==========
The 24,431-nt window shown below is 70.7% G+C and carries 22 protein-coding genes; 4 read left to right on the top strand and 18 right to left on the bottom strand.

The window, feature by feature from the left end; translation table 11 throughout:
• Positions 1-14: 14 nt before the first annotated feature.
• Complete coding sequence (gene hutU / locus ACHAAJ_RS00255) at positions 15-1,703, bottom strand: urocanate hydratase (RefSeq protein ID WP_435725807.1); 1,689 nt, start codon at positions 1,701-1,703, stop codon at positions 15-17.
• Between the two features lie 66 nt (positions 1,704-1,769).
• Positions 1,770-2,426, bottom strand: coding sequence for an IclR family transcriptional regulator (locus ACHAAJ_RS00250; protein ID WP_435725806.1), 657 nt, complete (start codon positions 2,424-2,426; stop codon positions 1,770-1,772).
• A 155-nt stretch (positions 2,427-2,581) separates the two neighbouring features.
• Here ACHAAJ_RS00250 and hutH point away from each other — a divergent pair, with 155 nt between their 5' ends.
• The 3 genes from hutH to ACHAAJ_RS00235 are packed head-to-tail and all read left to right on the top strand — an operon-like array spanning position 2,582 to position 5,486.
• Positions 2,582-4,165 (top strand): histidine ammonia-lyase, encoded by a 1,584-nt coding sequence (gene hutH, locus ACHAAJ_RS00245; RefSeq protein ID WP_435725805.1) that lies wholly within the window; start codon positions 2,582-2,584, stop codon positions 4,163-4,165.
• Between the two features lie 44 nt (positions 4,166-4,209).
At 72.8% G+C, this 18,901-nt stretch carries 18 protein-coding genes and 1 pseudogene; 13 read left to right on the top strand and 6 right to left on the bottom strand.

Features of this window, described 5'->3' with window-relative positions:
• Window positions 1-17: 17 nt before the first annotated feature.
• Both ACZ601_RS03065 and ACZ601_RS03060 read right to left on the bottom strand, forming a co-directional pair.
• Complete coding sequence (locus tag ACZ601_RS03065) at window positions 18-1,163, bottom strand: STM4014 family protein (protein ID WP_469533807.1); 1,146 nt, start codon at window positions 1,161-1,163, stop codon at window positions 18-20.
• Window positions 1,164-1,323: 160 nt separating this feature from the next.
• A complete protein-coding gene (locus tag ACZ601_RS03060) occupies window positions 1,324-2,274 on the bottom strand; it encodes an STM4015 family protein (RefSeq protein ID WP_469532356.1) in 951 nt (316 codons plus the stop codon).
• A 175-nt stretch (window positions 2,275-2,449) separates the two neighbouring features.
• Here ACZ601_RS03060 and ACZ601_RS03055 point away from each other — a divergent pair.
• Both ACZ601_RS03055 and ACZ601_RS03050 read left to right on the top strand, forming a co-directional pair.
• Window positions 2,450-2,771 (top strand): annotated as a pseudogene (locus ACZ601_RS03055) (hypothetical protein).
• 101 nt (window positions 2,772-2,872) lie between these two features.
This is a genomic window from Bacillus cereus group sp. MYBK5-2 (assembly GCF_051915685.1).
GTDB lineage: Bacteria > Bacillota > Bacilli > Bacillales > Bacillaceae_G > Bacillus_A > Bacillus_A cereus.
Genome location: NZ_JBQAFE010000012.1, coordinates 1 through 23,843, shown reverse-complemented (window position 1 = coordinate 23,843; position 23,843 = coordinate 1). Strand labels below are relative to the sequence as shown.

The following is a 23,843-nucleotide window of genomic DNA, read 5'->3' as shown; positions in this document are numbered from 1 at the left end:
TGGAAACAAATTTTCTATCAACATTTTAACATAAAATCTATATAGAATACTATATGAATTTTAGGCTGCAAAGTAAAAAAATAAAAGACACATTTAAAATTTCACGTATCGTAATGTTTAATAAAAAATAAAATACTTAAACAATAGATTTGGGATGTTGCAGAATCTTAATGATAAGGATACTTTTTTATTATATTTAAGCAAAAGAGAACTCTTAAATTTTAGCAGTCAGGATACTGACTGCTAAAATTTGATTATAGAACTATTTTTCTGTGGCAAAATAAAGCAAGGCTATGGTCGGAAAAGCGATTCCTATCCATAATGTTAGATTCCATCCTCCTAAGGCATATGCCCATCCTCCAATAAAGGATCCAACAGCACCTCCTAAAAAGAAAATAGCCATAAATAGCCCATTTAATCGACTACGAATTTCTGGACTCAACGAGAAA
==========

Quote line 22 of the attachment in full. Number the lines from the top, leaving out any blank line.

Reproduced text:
• Window positions 2,450-2,771 (top strand): annotated as a pseudogene (locus ACZ601_RS03055) (hypothetical protein).